The Theodore Roosevelt Carrier Strike Group transits in formation Jan. 25, 2020. The Theodore Roosevelt Carrier Strike Group is on a scheduled deployment to the Indo-Pacific.
U.S. Navy photo by Mass Communication Specialist 2nd Class Anthony Rivera
The US Navy aircraft carrier USS Theodore Roosevelt has finally gotten underway after a coronavirus outbreak sidelined the carrier for nearly two months, the service announced Wednesday.
The ship left Naval Base Guam on Thursday local time and entered the Philippine Sea for carrier qualifications, which involves making sure the air wing is ready to operate normally.
The Navy stopped providing updates on the total number of coronavirus cases among USS Theodore Roosevelt sailors weeks ago, but at the end of April, there were more than one thousand active cases.
Visit Business Insider’s homepage for more stories.
The US Navy announced Wednesday evening that the aircraft carrier USS Theodore Roosevelt has finally returned to sea after a serious coronavirus outbreak upended the ship’s Pacific deployment and sidelined it in Guam for nearly two months.
The ship departed Naval Base Guam on Thursday local time and entered the Philippine Sea, where the Carrier Air Wing 11 will conduct carrier qualifications aboard the flattop.
The USS Theodore Roosevelt has been pier-side in Guam since March 27, just a few days after the Navy revealed that three sailors aboard the carrier had contracted COVID-19.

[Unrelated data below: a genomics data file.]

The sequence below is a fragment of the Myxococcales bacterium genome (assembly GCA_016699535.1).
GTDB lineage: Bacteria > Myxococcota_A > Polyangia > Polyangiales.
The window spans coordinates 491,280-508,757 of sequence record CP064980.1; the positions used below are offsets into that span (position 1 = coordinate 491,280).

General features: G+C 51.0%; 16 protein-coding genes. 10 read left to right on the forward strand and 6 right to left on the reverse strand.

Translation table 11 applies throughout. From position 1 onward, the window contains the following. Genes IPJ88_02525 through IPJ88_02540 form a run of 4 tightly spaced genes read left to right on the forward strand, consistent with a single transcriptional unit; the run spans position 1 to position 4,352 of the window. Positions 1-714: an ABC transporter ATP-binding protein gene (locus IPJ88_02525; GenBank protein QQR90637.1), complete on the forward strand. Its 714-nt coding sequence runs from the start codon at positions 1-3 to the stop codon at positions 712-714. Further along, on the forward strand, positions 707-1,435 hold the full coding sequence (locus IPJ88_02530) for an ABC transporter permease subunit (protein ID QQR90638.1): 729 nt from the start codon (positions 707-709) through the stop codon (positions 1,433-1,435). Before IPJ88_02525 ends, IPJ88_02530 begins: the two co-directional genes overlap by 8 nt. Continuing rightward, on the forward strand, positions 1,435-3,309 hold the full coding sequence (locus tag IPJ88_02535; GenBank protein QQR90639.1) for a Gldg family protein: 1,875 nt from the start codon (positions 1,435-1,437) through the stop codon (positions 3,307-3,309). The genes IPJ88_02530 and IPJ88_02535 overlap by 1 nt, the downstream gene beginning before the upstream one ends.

After the ship arrived in Guam, the Navy began the lengthy processing of testing the entire crew, as well as moving members of the ship’s crew ashore. More than 80% of the ship’s crew of around 4,800 sailors would be moved off the ship as the number of cases skyrocketed.
The Navy has stopped providing updates on the number of cases aboard the USS Theodore Roosevelt, but by the end of April, the ship had more than one thousand cases.
In recent weeks, sailors have begun returning to the ship, but only on the condition that they meet the health requirements. Roughly 3,000 sailors have returned to the carrier.
The Navy announced on Monday that sailors aboard the carrier have been conducting a “fast cruise,” which simulates being at sea.
The service explained that “following a successful fast cruise, the ship will commence underway training and carrier qualifications to support the air wing’s return to operational readiness.”
The Navy said Wednesday evening that the ship is currently sailing with only a portion of its crew. “Carrier qualification requires fewer personnel than other missions, and bringing fewer Sailors on board will enable enhanced social distancing while underway,” Capt. Carlos Sardiello, the ship’s commanding officer, said in a statement.
The ship’s former commanding officer, Capt. Brett Crozier, was relieved of his command on April 2 after a letter he wrote warning of a worsening situation aboard the carrier and calling for the Navy to take decisive action leaked to the press.
The outbreak, as well as his actions, are still under investigation.
Read the original article on Business Insider